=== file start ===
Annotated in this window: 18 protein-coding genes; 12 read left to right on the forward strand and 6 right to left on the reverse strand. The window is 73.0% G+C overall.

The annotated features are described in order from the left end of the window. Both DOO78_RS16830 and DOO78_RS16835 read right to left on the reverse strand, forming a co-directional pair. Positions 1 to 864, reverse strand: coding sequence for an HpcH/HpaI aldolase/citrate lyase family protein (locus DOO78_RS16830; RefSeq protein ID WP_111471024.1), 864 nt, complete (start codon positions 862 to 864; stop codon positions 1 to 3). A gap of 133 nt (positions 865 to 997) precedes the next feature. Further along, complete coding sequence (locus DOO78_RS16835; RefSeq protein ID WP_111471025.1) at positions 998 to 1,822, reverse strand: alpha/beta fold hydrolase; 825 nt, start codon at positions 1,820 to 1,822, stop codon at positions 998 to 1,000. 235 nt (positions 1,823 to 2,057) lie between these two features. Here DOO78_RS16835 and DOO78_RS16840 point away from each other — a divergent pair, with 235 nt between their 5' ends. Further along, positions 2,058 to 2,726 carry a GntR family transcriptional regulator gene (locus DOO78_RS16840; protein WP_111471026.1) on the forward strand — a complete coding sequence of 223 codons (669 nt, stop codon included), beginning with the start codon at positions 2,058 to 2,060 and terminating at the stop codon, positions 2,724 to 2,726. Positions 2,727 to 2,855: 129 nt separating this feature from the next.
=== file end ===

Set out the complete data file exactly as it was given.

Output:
Annotated in this window: 18 protein-coding genes; 12 read left to right on the forward strand and 6 right to left on the reverse strand. The window is 73.0% G+C overall.

The annotated features are described in order from the left end of the window. Both DOO78_RS16830 and DOO78_RS16835 read right to left on the reverse strand, forming a co-directional pair. Positions 1 to 864, reverse strand: coding sequence for an HpcH/HpaI aldolase/citrate lyase family protein (locus DOO78_RS16830; RefSeq protein ID WP_111471024.1), 864 nt, complete (start codon positions 862 to 864; stop codon positions 1 to 3). A gap of 133 nt (positions 865 to 997) precedes the next feature. Further along, complete coding sequence (locus DOO78_RS16835; RefSeq protein ID WP_111471025.1) at positions 998 to 1,822, reverse strand: alpha/beta fold hydrolase; 825 nt, start codon at positions 1,820 to 1,822, stop codon at positions 998 to 1,000. 235 nt (positions 1,823 to 2,057) lie between these two features. Here DOO78_RS16835 and DOO78_RS16840 point away from each other — a divergent pair, with 235 nt between their 5' ends. Further along, positions 2,058 to 2,726 carry a GntR family transcriptional regulator gene (locus DOO78_RS16840; protein WP_111471026.1) on the forward strand — a complete coding sequence of 223 codons (669 nt, stop codon included), beginning with the start codon at positions 2,058 to 2,060 and terminating at the stop codon, positions 2,724 to 2,726. Positions 2,727 to 2,855: 129 nt separating this feature from the next.